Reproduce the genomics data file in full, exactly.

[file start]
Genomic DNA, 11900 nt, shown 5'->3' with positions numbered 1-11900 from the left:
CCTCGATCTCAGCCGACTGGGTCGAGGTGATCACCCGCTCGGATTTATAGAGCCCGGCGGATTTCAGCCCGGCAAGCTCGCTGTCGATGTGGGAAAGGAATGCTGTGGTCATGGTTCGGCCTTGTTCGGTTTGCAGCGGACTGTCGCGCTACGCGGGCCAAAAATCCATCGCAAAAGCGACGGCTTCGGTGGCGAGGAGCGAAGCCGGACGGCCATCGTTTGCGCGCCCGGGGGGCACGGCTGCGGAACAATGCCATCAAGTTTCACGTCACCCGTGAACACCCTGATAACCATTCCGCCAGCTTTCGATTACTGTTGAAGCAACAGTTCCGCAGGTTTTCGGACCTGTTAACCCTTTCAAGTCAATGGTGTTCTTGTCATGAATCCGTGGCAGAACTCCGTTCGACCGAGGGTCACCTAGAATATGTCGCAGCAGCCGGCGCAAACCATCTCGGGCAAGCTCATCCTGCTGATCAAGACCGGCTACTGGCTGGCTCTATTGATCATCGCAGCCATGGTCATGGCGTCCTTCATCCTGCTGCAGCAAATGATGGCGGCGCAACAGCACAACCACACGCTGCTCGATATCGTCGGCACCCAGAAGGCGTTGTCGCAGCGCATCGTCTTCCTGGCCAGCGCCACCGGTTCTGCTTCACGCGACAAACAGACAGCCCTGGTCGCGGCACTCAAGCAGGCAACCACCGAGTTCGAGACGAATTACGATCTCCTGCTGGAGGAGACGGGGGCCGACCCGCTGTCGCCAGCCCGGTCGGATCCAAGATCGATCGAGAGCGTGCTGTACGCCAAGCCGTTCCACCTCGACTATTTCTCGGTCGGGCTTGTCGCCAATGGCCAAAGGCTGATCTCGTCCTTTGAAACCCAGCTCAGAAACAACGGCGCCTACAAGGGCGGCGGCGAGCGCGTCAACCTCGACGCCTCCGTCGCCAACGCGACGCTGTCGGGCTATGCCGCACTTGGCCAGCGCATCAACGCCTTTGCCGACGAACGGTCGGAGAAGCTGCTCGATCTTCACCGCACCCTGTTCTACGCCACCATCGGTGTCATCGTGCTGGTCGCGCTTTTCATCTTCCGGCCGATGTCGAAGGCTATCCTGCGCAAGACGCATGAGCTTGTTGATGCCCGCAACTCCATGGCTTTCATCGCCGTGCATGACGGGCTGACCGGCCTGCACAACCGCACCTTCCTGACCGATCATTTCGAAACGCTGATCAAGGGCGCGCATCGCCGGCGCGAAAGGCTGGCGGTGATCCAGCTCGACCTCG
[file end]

Genomic DNA, 11900 nt, shown 5'->3' with positions numbered 1-11900 from the left:
CCTCGATCTCAGCCGACTGGGTCGAGGTGATCACCCGCTCGGATTTATAGAGCCCGGCGGATTTCAGCCCGGCAAGCTCGCTGTCGATGTGGGAAAGGAATGCTGTGGTCATGGTTCGGCCTTGTTCGGTTTGCAGCGGACTGTCGCGCTACGCGGGCCAAAAATCCATCGCAAAAGCGACGGCTTCGGTGGCGAGGAGCGAAGCCGGACGGCCATCGTTTGCGCGCCCGGGGGGCACGGCTGCGGAACAATGCCATCAAGTTTCACGTCACCCGTGAACACCCTGATAACCATTCCGCCAGCTTTCGATTACTGTTGAAGCAACAGTTCCGCAGGTTTTCGGACCTGTTAACCCTTTCAAGTCAATGGTGTTCTTGTCATGAATCCGTGGCAGAACTCCGTTCGACCGAGGGTCACCTAGAATATGTCGCAGCAGCCGGCGCAAACCATCTCGGGCAAGCTCATCCTGCTGATCAAGACCGGCTACTGGCTGGCTCTATTGATCATCGCAGCCATGGTCATGGCGTCCTTCATCCTGCTGCAGCAAATGATGGCGGCGCAACAGCACAACCACACGCTGCTCGATATCGTCGGCACCCAGAAGGCGTTGTCGCAGCGCATCGTCTTCCTGGCCAGCGCCACCGGTTCTGCTTCACGCGACAAACAGACAGCCCTGGTCGCGGCACTCAAGCAGGCAACCACCGAGTTCGAGACGAATTACGATCTCCTGCTGGAGGAGACGGGGGCCGACCCGCTGTCGCCAGCCCGGTCGGATCCAAGATCGATCGAGAGCGTGCTGTACGCCAAGCCGTTCCACCTCGACTATTTCTCGGTCGGGCTTGTCGCCAATGGCCAAAGGCTGATCTCGTCCTTTGAAACCCAGCTCAGAAACAACGGCGCCTACAAGGGCGGCGGCGAGCGCGTCAACCTCGACGCCTCCGTCGCCAACGCGACGCTGTCGGGCTATGCCGCACTTGGCCAGCGCATCAACGCCTTTGCCGACGAACGGTCGGAGAAGCTGCTCGATCTTCACCGCACCCTGTTCTACGCCACCATCGGTGTCATCGTGCTGGTCGCGCTTTTCATCTTCCGGCCGATGTCGAAGGCTATCCTGCGCAAGACGCATGAGCTTGTTGATGCCCGCAACTCCATGGCTTTCATCGCCGTGCATGACGGGCTGACCGGCCTGCACAACCGCACCTTCCTGACCGATCATTTCGAAACGCTGATCAAGGGCGCGCATCGCCGGCGCGAAAGGCTGGCGGTGATCCAGCTCGACCTCG